Introducing inspirational author, Paula Mowery

Paula Mowery, Author

Paula Mowery, Author

From the time I met Paula online, I’ve felt a kinship with her as a pastor’s wife and homeschool Mama. I’m very pleased to have the opportunity to introduce my readers to her wonderful writing!

Paula is a pastor’s wife and a former homeschool mom to a daughter who just started Liberty University Online. She works part-time as an assistant in a Pre-K and is a published author, speaker, and acquisitions editor for Prism Book Group.

And now for the interview!

And now for the interview!

Paula, I’m so happy to have you here today on my blog. Please tell my readers about your writing space! (I don’t know why I’m intrigued by people’s writing caves but I am!) Where do you write?

My husband calls it my writing hole. I have a wonderful L-shaped desk in a back extra bedroom. It is somewhat like being in a hole since it is at the end of the house away from everyone and most distractions. On one side of the L is my laptop. On the other side is stacked notes and lists of my present projects for writing and editing.

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Sounds fantastic. What is your process? (Spreadsheets, Snowflake, Lists/Outlines, Seat of the pants?)

I’m what you might call a combo writer, meaning that I’m not totally seat of the pants but also not a big outliner. I normally get an idea and scratch it out on a piece of paper, putting it into a file. As I have other ideas for that story, I will add notes to that file. I usually make a short list about what the story is about, who it is about, and where it is headed. When I’m ready to start writing, I skim my lists and notes and then take off. I’m categorized as old-school because I write out my stories first in spiral notebooks. The only things I can compose directly on the computer are articles and blogs. I just can’t write a novel that way.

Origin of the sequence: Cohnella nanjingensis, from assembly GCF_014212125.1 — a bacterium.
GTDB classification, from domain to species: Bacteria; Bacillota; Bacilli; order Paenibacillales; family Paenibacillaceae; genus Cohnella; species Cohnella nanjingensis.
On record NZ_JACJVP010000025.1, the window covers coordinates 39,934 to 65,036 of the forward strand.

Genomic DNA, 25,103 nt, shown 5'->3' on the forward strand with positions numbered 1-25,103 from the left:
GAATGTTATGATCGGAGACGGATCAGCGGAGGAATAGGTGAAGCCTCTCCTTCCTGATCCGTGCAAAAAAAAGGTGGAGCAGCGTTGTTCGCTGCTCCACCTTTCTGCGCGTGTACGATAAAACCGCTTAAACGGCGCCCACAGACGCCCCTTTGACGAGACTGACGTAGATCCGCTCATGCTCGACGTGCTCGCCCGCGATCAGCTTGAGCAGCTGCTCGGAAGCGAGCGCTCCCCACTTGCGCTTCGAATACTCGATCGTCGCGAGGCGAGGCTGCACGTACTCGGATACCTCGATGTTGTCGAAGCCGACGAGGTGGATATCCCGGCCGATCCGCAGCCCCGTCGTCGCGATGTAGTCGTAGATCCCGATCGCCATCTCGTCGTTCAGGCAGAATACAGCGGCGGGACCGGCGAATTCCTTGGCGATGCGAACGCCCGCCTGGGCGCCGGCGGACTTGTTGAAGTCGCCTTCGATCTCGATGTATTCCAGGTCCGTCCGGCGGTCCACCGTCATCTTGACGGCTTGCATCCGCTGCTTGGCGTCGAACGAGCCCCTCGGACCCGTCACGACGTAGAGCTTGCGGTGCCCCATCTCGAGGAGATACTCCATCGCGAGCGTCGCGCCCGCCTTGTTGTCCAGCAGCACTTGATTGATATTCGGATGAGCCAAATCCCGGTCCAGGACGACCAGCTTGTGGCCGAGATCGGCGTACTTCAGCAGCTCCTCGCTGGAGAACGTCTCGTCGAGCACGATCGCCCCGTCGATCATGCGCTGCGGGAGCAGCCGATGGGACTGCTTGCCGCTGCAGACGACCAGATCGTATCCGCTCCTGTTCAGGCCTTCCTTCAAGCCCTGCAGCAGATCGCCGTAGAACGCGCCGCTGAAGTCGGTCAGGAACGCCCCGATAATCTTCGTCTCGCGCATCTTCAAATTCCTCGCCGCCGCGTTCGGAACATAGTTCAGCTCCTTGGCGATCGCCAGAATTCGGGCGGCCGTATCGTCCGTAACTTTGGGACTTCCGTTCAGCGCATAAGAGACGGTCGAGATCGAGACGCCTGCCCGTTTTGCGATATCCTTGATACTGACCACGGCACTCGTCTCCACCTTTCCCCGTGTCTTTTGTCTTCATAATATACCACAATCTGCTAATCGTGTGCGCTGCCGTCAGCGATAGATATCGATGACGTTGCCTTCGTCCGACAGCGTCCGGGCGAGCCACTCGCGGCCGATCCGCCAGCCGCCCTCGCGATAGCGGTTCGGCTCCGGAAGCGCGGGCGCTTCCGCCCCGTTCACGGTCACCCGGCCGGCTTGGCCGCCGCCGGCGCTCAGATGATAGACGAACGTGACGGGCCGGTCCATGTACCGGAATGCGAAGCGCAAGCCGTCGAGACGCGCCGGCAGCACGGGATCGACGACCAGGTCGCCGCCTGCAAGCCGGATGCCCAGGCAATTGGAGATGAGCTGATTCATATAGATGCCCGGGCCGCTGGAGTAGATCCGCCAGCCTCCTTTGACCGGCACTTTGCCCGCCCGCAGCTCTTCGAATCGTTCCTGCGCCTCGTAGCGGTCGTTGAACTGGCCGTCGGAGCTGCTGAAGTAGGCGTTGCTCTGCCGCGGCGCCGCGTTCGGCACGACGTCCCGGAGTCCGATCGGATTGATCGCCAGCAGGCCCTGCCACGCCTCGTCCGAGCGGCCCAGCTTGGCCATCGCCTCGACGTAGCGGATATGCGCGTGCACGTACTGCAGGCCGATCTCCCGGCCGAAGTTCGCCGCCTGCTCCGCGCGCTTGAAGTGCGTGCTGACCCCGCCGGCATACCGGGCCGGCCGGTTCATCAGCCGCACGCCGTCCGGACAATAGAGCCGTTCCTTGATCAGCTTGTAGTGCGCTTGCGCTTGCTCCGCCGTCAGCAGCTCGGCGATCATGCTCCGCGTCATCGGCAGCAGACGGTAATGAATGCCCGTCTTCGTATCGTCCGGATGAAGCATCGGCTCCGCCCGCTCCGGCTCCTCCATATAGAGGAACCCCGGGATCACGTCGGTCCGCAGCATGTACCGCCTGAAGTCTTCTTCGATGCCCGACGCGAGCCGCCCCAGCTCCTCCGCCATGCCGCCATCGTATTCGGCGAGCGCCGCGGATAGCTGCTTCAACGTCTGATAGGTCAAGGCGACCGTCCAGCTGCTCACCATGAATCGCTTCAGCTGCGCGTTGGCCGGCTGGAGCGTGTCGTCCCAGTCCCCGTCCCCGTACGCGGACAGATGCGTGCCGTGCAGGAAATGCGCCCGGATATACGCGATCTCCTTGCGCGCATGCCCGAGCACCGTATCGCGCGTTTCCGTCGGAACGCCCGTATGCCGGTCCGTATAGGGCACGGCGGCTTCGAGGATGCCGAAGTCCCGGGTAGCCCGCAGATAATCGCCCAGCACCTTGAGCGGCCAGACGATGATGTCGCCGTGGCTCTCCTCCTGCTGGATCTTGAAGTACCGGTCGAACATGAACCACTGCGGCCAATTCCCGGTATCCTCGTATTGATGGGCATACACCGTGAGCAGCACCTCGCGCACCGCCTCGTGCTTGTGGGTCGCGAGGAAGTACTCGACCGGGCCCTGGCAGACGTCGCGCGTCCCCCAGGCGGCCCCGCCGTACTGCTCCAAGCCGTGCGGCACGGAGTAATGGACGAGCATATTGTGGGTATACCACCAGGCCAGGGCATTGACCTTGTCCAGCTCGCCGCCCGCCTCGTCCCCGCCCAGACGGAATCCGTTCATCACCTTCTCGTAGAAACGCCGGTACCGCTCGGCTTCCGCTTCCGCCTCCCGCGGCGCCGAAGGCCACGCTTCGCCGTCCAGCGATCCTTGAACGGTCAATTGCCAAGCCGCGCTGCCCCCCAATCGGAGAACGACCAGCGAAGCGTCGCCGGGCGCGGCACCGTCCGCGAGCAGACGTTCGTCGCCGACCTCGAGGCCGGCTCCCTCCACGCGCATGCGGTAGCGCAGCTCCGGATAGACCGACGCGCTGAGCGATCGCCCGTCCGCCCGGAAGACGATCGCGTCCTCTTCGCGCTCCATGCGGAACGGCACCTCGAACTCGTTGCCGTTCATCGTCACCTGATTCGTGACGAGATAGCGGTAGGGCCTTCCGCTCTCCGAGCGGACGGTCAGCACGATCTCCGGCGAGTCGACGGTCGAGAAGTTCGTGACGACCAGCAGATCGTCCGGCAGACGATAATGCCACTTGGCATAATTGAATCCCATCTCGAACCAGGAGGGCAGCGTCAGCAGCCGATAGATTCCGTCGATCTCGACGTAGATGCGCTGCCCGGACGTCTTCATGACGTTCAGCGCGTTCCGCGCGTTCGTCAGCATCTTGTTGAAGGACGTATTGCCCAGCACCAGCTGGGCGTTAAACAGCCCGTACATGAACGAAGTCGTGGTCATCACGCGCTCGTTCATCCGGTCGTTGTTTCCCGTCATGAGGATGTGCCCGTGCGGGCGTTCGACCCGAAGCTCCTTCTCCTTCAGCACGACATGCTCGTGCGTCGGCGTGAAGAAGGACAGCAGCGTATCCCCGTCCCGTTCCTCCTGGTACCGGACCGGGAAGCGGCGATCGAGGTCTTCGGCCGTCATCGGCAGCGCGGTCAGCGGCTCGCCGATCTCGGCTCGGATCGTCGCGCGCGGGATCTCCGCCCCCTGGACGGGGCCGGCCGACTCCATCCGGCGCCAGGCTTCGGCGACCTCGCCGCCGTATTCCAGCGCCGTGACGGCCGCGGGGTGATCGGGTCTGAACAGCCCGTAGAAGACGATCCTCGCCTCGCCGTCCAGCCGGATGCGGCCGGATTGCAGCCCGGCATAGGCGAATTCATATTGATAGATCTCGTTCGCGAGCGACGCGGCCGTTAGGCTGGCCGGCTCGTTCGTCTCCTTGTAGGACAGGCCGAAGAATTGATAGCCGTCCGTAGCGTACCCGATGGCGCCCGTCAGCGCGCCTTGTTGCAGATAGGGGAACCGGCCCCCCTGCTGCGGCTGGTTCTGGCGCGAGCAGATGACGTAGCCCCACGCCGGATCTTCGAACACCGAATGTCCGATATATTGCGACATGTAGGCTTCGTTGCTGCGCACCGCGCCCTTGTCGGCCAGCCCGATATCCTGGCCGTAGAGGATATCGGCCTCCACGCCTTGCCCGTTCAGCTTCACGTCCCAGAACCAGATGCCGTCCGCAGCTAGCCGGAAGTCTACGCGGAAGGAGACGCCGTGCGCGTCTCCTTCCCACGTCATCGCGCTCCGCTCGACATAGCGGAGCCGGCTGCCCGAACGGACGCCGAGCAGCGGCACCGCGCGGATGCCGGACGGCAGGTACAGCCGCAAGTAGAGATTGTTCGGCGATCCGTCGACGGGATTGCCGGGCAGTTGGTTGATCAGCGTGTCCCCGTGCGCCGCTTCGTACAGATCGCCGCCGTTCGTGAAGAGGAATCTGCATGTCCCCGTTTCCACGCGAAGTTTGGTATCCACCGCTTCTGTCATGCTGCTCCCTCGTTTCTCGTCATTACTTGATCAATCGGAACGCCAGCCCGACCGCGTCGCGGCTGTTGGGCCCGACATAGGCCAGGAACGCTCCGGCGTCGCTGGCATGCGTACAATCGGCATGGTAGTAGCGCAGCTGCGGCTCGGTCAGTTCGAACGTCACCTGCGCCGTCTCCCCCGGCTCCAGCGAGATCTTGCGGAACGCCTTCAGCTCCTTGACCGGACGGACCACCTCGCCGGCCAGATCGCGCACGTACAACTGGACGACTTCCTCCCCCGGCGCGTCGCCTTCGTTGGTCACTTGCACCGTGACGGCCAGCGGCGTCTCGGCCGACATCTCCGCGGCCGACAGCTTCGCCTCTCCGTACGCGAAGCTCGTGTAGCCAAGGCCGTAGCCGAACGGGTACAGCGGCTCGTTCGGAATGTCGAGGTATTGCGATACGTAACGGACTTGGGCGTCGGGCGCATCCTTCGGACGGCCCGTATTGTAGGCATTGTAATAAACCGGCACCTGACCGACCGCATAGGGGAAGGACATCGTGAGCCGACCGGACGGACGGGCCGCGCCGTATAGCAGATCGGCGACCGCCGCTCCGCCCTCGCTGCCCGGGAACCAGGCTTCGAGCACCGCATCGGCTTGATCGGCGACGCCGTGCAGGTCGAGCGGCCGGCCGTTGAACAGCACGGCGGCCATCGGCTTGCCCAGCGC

I love notebooks!

I love notebooks!

I use notebooks, too, but usually when I’m on the run. Tell us about your book, Be The Blessing.


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My novella, Be The Blessing, released on September 13th. The main character in this book is a pastor’s wife named Addy. She wants to follow what God would have her to do but struggles when God asks her to be a blessing to others even when she is suffering through trials of her own.

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Click to buy